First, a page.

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Fu-Hua Liu, Pedro J. Moreno, Richard M. Stern, Alejandro Acero Department of Electrical and Computer Engineering School of Computer Science Carnegie Mellon University Pittsburgh, PA 15213

This paper describes a series of cepstral-based compensation procedures that render the SPHINX-II system more robust with respect to acousticalenvironment. The first algorithm, phonedependent cepstral compensation, is similar in concept to the previously-described MFCDCN method, except that cepstral compensation vectors are selected according to the current phonetic hypothesis, rather than on the basis of SNR or VQ codeword identity. We also describe two procedures to accomplish adaptation of the VQ codebook for new environments, as well asthe use of reduced-bandwidth frequency analysis to process telephone-bandwidth speech. Use of the various compensation algorithms in consort produces a reduction of error rates for SPHINX-II by as much as 40 percent relative to the rate achieved with cepstral mean normalization alone, in both development test sets and in the context of the 1993 ARPA CSR evaluations.

In this paper we describeseveral new procedures that when used in consort can provide as much as an additional 40 percent improvement over baseline processing with CMN. These techniques include: • • • • • Phone-dependent cepstral compensation Environmental interpolation of compensation vectors Codebook adaptation Reduced-band analysis for telephone-bandwidth speech. Silence codebook adaptation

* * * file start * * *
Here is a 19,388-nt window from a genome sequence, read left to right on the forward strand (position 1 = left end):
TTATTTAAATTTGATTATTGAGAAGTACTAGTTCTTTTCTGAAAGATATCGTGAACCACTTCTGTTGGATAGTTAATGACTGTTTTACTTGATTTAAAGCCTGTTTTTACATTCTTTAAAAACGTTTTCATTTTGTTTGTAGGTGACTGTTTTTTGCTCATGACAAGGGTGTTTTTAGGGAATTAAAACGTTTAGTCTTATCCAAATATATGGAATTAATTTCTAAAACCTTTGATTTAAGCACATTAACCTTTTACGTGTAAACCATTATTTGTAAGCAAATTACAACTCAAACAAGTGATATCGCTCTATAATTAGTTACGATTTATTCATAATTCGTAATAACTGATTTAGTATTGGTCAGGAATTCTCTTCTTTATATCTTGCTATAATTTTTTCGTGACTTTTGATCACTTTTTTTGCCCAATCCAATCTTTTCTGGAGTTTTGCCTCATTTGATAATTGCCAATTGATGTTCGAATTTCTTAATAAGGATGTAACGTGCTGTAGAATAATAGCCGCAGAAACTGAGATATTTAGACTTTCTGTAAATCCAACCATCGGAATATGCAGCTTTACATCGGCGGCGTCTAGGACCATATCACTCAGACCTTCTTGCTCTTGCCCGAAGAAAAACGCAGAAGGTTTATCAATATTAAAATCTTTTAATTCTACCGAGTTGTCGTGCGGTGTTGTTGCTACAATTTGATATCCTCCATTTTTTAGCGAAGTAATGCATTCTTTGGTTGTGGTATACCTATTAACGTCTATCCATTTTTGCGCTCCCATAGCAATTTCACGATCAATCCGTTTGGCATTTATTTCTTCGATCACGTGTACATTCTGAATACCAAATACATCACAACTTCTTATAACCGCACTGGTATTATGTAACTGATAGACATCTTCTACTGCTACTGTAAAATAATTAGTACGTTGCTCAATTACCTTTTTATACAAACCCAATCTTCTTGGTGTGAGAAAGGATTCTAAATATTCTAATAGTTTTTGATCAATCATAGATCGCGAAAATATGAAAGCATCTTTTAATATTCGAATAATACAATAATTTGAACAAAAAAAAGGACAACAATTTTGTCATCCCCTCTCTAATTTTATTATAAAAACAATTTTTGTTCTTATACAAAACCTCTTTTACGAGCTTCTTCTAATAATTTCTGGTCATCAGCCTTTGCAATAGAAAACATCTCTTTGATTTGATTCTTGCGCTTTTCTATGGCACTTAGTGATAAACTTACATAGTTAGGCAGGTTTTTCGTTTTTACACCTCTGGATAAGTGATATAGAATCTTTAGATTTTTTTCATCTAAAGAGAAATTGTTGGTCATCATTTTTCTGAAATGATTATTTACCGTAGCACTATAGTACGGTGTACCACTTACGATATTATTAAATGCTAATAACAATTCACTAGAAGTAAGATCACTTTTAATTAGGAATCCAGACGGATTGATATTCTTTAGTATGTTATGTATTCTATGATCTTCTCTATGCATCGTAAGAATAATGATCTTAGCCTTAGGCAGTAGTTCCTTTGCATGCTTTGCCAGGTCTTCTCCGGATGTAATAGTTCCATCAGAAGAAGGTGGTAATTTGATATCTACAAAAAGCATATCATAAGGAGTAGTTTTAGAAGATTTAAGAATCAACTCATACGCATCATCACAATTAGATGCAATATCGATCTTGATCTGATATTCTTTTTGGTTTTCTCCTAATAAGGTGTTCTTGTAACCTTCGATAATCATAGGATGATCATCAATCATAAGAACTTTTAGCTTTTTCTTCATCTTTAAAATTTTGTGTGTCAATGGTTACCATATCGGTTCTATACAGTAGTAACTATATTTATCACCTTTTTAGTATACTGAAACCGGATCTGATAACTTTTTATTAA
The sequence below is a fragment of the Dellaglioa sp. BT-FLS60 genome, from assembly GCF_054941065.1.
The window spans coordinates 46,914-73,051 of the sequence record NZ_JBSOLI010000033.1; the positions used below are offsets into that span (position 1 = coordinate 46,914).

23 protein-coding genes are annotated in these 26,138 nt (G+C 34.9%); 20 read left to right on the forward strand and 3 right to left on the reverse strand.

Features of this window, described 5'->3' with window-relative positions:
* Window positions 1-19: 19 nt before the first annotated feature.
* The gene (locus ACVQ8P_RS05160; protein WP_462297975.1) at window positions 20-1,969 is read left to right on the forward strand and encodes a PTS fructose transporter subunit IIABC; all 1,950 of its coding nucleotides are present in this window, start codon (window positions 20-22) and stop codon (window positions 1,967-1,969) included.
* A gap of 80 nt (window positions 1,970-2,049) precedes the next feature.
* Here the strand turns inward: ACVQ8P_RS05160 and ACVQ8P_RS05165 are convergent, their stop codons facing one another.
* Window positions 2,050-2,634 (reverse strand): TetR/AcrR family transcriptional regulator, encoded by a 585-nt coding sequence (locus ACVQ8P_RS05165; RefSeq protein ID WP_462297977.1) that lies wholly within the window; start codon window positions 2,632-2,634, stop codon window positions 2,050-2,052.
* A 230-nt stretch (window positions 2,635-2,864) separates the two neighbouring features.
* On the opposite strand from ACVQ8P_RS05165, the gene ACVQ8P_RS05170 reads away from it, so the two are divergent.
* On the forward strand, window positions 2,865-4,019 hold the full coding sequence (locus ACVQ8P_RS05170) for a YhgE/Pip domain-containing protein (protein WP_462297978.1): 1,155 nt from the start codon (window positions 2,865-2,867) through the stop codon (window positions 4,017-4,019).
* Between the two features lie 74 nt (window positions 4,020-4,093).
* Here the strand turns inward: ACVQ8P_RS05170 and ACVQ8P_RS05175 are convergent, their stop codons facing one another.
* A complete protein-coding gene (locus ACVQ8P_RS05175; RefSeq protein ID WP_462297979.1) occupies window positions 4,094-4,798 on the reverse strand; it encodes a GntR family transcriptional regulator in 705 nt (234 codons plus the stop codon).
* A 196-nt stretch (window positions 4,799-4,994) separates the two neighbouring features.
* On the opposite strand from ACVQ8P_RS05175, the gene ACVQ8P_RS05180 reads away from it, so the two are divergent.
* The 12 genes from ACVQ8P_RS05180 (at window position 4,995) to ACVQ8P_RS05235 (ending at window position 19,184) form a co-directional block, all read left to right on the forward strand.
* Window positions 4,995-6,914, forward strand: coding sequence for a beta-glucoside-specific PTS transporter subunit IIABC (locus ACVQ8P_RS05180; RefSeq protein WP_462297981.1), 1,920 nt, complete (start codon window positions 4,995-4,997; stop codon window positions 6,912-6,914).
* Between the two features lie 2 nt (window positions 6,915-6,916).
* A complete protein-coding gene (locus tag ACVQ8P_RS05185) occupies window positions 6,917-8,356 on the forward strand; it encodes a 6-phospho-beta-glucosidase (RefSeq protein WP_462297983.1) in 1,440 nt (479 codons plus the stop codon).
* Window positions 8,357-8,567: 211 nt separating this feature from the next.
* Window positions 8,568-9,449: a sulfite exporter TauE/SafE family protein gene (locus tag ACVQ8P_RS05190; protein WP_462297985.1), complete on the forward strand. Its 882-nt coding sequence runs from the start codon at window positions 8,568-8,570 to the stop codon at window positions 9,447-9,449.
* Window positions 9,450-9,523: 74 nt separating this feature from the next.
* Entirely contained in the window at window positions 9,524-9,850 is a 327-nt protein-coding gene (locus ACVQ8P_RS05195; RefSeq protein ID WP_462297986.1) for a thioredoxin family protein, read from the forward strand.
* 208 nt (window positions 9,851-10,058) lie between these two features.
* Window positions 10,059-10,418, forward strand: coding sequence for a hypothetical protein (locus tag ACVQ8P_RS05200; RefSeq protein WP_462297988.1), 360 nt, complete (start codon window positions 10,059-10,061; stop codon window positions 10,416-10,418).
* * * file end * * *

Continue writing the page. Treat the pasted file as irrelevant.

In Sec. 2 we describe thesecompensation procedures in detail, and we examine their effect on recognition accuracy in Secs. 3 and 4.

We begin this section by reviewing the previously-described MFCDCN algorithm, which is the basis for most of the new procedures discussed. We then discuss blind environment selection and environmental interpolation as they apply to MFCDCN. Thecomplementary procedures of phone-dependent cepstral normalization and codebook adaptation are described. We close this section with brief description of reduced-bandwidth analysis and silence-codebook adaptation, which are very beneficial in processing telephone-bandwidth speech and speech recorded in the presence of strong background noise, respectively.

A continuing problem withcurrent speech recognition technology is that of lack of robustness with respect to environmental variability. For example, the use of microphones other than the ARPA standard Sennheiser HM-414 “close-talking” headset (CLSTLK) severely degrades the performance of systems like the original SPHINX system, even in a relatively quiet office environment [e.g. 1,2]. Applications such as speech recognitionin automobiles, over telephones, on a factory floor, or outdoors demand an even greater degree of environmental robustness. In this paper we describe and compare the performance of a series of cepstrum-based procedures that enable the CMU SPHINX-II [8] speech recognition system to maintain a high level of recognition accuracy over a wide variety of acoustical environments. We also discuss theaspects of these algorithms that appear to have contributed most significantly to the success of the SPHINX-II system in the 1993 ARPA CSR evaluations for microphone independence (Spoke 5) and calibrated noise sources (Spoke 8). In previous years we described the performance of cepstral mapping procedures such as the CDCN algorithm, which is effective but fairly computationally costly [2]. More recentlywe discussed the use of cepstral highpass-filtering algorithms [such as the popular RASTA and cepstral-mean-normalization algorithms (CMN) [6]. These algorithms are very simple to implement but somewhat limited in effectiveness, and CMN is now part of baseline processing for the CMU and many other systems.

2.1. Multiple Fixed Codeword-Dependent Cepstral Normalization (MFCDCN)
Multiple fixed...